Road infrastructure projects are always the key to economic progress. They ease traffic, especially in urban centers, stimulate commerce and create social benefits.
One particular project that offers significant solution to our traffic jams is the NLEX-SLEX Connector, an eight kilometer four-lane, elevated expressway that will link the North Luzon Expressway and the South Luzon Expressway. It is the latest roadway project of the Manuel V. Pangilinan-led Metro Pacific Tollways Corp.(MPTC).
The skyway will start from C-3 through the Caloocan Interchange, proceed through Blumentritt and España until it reaches Sta. Mesa, in the vicinity of the Polytechnic University of the Philippines (PUP).
The NLEX segment of the connector road will be linked to the Skyway Stage 3, which then connects to the South Luzon Expressway (SLEX)–built and operated by SMC Infrastructure.
The NLEX-SLEX Connector project as planned will be completed in February 2023. Section 1, a 5.15-kilometer tollway, is 90-percent complete. This section starts at C3 Road in 5th Avenue in Caloocan City, and proceeds to España Boulevard in Manila. The Connector’s Section 2, a 2.75-kilometer segment that begins at España and proceeds all the way to PUP Sta. Mesa–is 22-percent finished.
MPTC, the originator of the connector project, looks forward to the construction of what is called the “interconnection structure”—a 1.2-kilometer segment. SMC Infrastructure, another major tollway builder and operator, is all set to install what others have now called the “missing link” to meet its completion target in the first quarter of 2023.
The partnership of MPTC and SMC Infrastructure over road connectivity follows the successful seamless link-up in the north. The NLEX easily hooked up with SMC’s Tarlac-Pangasinan-La Union Expressway (TPLEX) to significantly reduce travel time to the north of Luzon.
The road connector will cost MPTC a whopping P23.3 billion, but it is a small price to pay for an economic boon. The project will provide a solution to the perennial traffic problem—in the form of a seamless connection between the southern, central and northern parts of Luzon.The travel time from NLEX to SLEX and vice versa will be drastically cut by two hours to a mere 20 minutes.
The connector road aims to serve about 7,000 Class 2 and Class 3 vehicles, mostly trucks. Once these trucks are re-rerouted to the connector and away from the public roads, they will no longer be burdened by truck bans and the occasional “kotong.”
Smaller vehicles like cars and jeepneys will now have the roads to themselves. More specifically, traffic flow will greatly improve through major thoroughfares like España Boulevard, Abad Santos Avenue, Rizal Avenue and Lacson Avenue.
The Manila ports will also be directly connected to their various destinations northward and southward. The NAIA in Pasay City and the Clark Airport in Angeles will also be linked—heaven for air travelers.
Manufacturing facilities in the north and south of Luzon, in addition, will enjoy unhampered flow of raw materials and needed hardware and be able to produce more efficiently.
Metro Manila, per the recent study of the Boston Consulting Group, has the third worst traffic condition in Southeast Asia. Manila commuters in 2021, based on another study, lost some 15 hours going through the city’s rush hour traffic.
Earlier in 2014, a study conducted by the Japan International Cooperation Agency (JICA) reported that traffic congestion was costing the Philippine economy P2.4 billion a day. JICA warned that if this situation is not addressed soon, economic losses could swell to P5.4 billion a day by 2035.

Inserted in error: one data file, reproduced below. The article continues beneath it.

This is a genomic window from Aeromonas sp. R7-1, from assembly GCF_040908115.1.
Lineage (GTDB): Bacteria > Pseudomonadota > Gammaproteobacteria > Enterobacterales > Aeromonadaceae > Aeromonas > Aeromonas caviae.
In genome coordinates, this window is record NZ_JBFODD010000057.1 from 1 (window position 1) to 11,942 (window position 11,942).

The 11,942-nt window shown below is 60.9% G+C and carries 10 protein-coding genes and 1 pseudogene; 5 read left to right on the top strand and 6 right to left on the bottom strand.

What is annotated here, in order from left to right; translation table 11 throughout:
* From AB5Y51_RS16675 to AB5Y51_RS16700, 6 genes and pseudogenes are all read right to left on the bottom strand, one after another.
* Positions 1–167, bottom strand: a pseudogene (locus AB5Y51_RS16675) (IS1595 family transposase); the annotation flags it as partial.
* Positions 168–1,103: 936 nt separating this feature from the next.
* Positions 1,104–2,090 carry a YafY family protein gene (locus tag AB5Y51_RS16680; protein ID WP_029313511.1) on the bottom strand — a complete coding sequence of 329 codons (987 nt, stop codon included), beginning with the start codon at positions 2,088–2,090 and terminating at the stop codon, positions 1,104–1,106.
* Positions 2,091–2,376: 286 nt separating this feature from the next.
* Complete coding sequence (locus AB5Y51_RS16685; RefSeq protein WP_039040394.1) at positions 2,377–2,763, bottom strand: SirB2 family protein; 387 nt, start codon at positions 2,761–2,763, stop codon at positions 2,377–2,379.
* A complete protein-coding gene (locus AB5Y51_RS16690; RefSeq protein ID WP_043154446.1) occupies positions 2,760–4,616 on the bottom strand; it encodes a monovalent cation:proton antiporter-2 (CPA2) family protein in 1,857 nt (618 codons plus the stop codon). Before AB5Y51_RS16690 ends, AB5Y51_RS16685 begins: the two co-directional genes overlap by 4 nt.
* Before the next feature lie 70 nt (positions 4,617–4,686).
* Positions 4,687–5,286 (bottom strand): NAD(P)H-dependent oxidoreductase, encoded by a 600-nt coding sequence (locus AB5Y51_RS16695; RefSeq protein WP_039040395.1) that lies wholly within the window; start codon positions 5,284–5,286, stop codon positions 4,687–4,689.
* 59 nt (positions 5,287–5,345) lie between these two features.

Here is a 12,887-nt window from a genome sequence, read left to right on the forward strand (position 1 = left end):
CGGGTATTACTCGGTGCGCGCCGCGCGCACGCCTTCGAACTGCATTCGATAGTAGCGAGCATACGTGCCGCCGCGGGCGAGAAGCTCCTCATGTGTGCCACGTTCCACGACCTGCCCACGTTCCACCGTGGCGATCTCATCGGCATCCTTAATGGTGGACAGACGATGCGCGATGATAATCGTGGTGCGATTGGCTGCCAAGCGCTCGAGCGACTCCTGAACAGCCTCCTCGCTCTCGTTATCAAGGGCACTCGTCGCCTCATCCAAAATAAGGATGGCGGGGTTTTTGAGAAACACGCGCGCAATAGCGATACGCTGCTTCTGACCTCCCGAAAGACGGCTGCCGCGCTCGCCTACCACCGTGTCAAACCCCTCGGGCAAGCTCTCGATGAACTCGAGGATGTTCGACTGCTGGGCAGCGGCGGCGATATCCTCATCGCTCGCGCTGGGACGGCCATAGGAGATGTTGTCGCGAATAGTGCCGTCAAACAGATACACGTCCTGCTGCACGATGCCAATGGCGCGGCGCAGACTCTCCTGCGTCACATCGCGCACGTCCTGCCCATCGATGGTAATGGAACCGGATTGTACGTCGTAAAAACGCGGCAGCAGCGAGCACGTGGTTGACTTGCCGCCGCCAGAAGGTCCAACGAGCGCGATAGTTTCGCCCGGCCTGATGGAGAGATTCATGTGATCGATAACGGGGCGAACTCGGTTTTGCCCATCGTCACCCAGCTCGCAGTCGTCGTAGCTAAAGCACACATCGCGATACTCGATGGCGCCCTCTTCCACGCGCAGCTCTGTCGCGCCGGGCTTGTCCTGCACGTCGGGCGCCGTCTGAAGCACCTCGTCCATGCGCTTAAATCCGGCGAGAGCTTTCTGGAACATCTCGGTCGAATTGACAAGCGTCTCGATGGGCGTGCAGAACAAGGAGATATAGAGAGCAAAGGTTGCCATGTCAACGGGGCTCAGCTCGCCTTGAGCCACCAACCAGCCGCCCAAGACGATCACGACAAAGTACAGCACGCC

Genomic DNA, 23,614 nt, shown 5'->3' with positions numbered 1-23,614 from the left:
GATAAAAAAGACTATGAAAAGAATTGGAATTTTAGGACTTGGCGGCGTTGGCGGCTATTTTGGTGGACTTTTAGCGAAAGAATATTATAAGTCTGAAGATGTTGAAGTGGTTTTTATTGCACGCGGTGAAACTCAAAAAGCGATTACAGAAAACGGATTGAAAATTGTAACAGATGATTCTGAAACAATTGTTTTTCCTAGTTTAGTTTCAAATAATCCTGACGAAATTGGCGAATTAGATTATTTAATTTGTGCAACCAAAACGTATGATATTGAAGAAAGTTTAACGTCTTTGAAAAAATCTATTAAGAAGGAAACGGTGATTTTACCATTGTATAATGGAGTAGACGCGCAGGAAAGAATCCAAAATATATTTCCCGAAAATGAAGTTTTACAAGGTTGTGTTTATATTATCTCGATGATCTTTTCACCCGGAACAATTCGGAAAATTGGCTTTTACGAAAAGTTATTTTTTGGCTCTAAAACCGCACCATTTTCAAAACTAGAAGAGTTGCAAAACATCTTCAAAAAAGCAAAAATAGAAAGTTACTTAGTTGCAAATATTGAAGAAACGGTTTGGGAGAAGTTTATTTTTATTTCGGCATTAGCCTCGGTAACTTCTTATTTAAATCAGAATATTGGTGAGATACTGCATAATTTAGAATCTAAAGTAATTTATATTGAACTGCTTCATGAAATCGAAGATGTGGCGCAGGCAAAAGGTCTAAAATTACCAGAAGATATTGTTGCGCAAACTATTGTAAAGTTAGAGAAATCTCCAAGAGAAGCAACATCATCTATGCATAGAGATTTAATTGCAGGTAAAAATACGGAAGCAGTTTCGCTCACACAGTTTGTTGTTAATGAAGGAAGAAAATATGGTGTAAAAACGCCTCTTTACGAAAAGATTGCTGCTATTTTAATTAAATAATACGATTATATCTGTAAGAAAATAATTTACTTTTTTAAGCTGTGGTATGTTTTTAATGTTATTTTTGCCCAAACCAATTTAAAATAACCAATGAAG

Fair competition pushed
The rat race in urban centers is a never-ending struggle. Transport workers and consumers fight it out every day to get to their destination. Policymakers are also doing their part in ensuring the creation of a more conducive transportation system for them.
Grab PH, however, dismissed the government initiative when it entered into backdoor deal with MoveIt.
The MoveIt deal naturally raised an eyebrow from several consumer transport civic groups, like National Public Transport Coalition and Lawyers for Commuters Safety and Protection.
Grab PH has dominated the transport network vehicle services (TNVS) industry when it acquired Uber in 2018. Many suffered from unjust fare prices that prompted the Philippine Competition Commission to issue penalties.
But Grab wants more despite being the biggest player in the four-wheel sector of the ride-hailing industry.
Grab’s acquisition, which was not approved by the Department of Transportation’s Motorcycle Taxi Technical Working Group (TWG), has enabled it to join the government and civic-led pilot program on the motorcycle taxi market. The TWG only accredited Filipino companies Angkas, JoyRide and MoveIt for the pilot run that will serve as an aid for developing legislation to better govern the industry.
Thus, Grab PH’s dominance in the motorcycle taxi market is now feared. Its presence in the motorcycle taxi market will lessen competition, hurt passengers’ pockets and endanger the jobs of transportation workers.
Grab’s foray into the motorcycle taxi sector has raised a similar alarm when it began to dominate the regular taxi market. It has yet to submit its latest compliance report on whether it is following its commitments to fare transparency and pricing behavior.
The PCC earlier confirmed that Grab PH has been cited for overcharging when it acquired Uber. Grab PH as of March 2022 has not released P19.3 million in refunds to eligible passengers for violating its commitments.
Grab, perhaps, should first tend to its contentious business practices as part of the TNVS industry before joining a new one.
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